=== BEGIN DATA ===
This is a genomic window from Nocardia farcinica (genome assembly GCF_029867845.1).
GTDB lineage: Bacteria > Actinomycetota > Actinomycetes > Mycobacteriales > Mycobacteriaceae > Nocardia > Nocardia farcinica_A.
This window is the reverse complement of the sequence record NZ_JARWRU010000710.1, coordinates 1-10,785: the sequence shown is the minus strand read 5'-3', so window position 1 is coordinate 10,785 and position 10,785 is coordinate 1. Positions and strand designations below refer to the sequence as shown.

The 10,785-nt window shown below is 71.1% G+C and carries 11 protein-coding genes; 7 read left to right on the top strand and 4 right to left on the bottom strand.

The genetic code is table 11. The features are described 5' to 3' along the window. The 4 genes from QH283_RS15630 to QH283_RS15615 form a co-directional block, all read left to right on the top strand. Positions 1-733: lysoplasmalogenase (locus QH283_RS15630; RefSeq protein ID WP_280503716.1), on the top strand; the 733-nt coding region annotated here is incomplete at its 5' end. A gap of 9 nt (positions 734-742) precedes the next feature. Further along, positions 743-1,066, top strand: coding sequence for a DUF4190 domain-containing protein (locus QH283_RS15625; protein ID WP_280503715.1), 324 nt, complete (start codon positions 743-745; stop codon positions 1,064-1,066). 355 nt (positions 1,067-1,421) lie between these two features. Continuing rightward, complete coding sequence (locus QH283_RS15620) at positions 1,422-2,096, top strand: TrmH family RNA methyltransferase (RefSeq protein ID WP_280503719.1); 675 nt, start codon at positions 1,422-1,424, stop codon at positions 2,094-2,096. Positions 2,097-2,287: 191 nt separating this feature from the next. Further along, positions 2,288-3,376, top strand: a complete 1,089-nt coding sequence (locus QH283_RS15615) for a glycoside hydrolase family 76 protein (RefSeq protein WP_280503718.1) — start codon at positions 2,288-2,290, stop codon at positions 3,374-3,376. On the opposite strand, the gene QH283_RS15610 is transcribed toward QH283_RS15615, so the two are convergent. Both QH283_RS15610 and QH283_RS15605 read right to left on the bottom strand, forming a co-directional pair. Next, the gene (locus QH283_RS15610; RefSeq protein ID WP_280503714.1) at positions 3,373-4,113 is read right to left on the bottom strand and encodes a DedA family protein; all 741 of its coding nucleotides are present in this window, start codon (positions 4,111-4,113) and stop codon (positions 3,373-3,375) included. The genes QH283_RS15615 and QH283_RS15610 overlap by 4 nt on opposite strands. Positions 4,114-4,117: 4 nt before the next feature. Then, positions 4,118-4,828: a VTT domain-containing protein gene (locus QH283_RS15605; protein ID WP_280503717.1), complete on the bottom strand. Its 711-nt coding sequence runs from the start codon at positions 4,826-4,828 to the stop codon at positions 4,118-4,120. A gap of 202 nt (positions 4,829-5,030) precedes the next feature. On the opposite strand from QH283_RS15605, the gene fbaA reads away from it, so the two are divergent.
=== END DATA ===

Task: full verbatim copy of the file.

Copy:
This is a genomic window from Nocardia farcinica (genome assembly GCF_029867845.1).
GTDB lineage: Bacteria > Actinomycetota > Actinomycetes > Mycobacteriales > Mycobacteriaceae > Nocardia > Nocardia farcinica_A.
This window is the reverse complement of the sequence record NZ_JARWRU010000710.1, coordinates 1-10,785: the sequence shown is the minus strand read 5'-3', so window position 1 is coordinate 10,785 and position 10,785 is coordinate 1. Positions and strand designations below refer to the sequence as shown.

The 10,785-nt window shown below is 71.1% G+C and carries 11 protein-coding genes; 7 read left to right on the top strand and 4 right to left on the bottom strand.

The genetic code is table 11. The features are described 5' to 3' along the window. The 4 genes from QH283_RS15630 to QH283_RS15615 form a co-directional block, all read left to right on the top strand. Positions 1-733: lysoplasmalogenase (locus QH283_RS15630; RefSeq protein ID WP_280503716.1), on the top strand; the 733-nt coding region annotated here is incomplete at its 5' end. A gap of 9 nt (positions 734-742) precedes the next feature. Further along, positions 743-1,066, top strand: coding sequence for a DUF4190 domain-containing protein (locus QH283_RS15625; protein ID WP_280503715.1), 324 nt, complete (start codon positions 743-745; stop codon positions 1,064-1,066). 355 nt (positions 1,067-1,421) lie between these two features. Continuing rightward, complete coding sequence (locus QH283_RS15620) at positions 1,422-2,096, top strand: TrmH family RNA methyltransferase (RefSeq protein ID WP_280503719.1); 675 nt, start codon at positions 1,422-1,424, stop codon at positions 2,094-2,096. Positions 2,097-2,287: 191 nt separating this feature from the next. Further along, positions 2,288-3,376, top strand: a complete 1,089-nt coding sequence (locus QH283_RS15615) for a glycoside hydrolase family 76 protein (RefSeq protein WP_280503718.1) — start codon at positions 2,288-2,290, stop codon at positions 3,374-3,376. On the opposite strand, the gene QH283_RS15610 is transcribed toward QH283_RS15615, so the two are convergent. Both QH283_RS15610 and QH283_RS15605 read right to left on the bottom strand, forming a co-directional pair. Next, the gene (locus QH283_RS15610; RefSeq protein ID WP_280503714.1) at positions 3,373-4,113 is read right to left on the bottom strand and encodes a DedA family protein; all 741 of its coding nucleotides are present in this window, start codon (positions 4,111-4,113) and stop codon (positions 3,373-3,375) included. The genes QH283_RS15615 and QH283_RS15610 overlap by 4 nt on opposite strands. Positions 4,114-4,117: 4 nt before the next feature. Then, positions 4,118-4,828: a VTT domain-containing protein gene (locus QH283_RS15605; protein ID WP_280503717.1), complete on the bottom strand. Its 711-nt coding sequence runs from the start codon at positions 4,826-4,828 to the stop codon at positions 4,118-4,120. A gap of 202 nt (positions 4,829-5,030) precedes the next feature. On the opposite strand from QH283_RS15605, the gene fbaA reads away from it, so the two are divergent.